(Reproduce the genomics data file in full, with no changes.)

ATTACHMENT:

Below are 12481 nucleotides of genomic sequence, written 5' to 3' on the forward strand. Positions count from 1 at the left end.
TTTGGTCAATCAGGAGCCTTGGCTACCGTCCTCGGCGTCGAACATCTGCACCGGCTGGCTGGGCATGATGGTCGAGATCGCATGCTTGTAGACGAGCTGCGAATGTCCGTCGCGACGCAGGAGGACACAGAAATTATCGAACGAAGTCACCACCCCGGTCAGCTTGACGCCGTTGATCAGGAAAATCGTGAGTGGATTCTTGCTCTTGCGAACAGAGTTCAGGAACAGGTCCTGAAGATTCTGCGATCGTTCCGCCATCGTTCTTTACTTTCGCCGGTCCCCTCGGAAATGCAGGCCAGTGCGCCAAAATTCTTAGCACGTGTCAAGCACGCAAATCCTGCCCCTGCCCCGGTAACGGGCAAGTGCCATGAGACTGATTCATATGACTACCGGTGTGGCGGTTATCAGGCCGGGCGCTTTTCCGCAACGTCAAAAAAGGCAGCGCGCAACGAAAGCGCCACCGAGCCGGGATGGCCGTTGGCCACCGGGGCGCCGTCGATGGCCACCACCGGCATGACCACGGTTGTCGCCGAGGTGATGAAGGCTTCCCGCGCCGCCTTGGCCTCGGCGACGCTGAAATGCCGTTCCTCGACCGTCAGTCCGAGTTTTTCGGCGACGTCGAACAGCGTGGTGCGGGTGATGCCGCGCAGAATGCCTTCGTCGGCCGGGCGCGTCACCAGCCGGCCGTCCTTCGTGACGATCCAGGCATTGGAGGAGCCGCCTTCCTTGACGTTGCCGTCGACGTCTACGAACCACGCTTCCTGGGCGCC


Below are 12481 nucleotides of genomic sequence, written 5' to 3' on the forward strand. Positions count from 1 at the left end.
TTTGGTCAATCAGGAGCCTTGGCTACCGTCCTCGGCGTCGAACATCTGCACCGGCTGGCTGGGCATGATGGTCGAGATCGCATGCTTGTAGACGAGCTGCGAATGTCCGTCGCGACGCAGGAGGACACAGAAATTATCGAACGAAGTCACCACCCCGGTCAGCTTGACGCCGTTGATCAGGAAAATCGTGAGTGGATTCTTGCTCTTGCGAACAGAGTTCAGGAACAGGTCCTGAAGATTCTGCGATCGTTCCGCCATCGTTCTTTACTTTCGCCGGTCCCCTCGGAAATGCAGGCCAGTGCGCCAAAATTCTTAGCACGTGTCAAGCACGCAAATCCTGCCCCTGCCCCGGTAACGGGCAAGTGCCATGAGACTGATTCATATGACTACCGGTGTGGCGGTTATCAGGCCGGGCGCTTTTCCGCAACGTCAAAAAAGGCAGCGCGCAACGAAAGCGCCACCGAGCCGGGATGGCCGTTGGCCACCGGGGCGCCGTCGATGGCCACCACCGGCATGACCACGGTTGTCGCCGAGGTGATGAAGGCTTCCCGCGCCGCCTTGGCCTCGGCGACGCTGAAATGCCGTTCCTCGACCGTCAGTCCGAGTTTTTCGGCGACGTCGAACAGCGTGGTGCGGGTGATGCCGCGCAGAATGCCTTCGTCGGCCGGGCGCGTCACCAGCCGGCCGTCCTTCGTGACGATCCAGGCATTGGAGGAGCCGCCTTCCTTGACGTTGCCGTCGACGTCTACGAACCACGCTTCCTGGGCGCC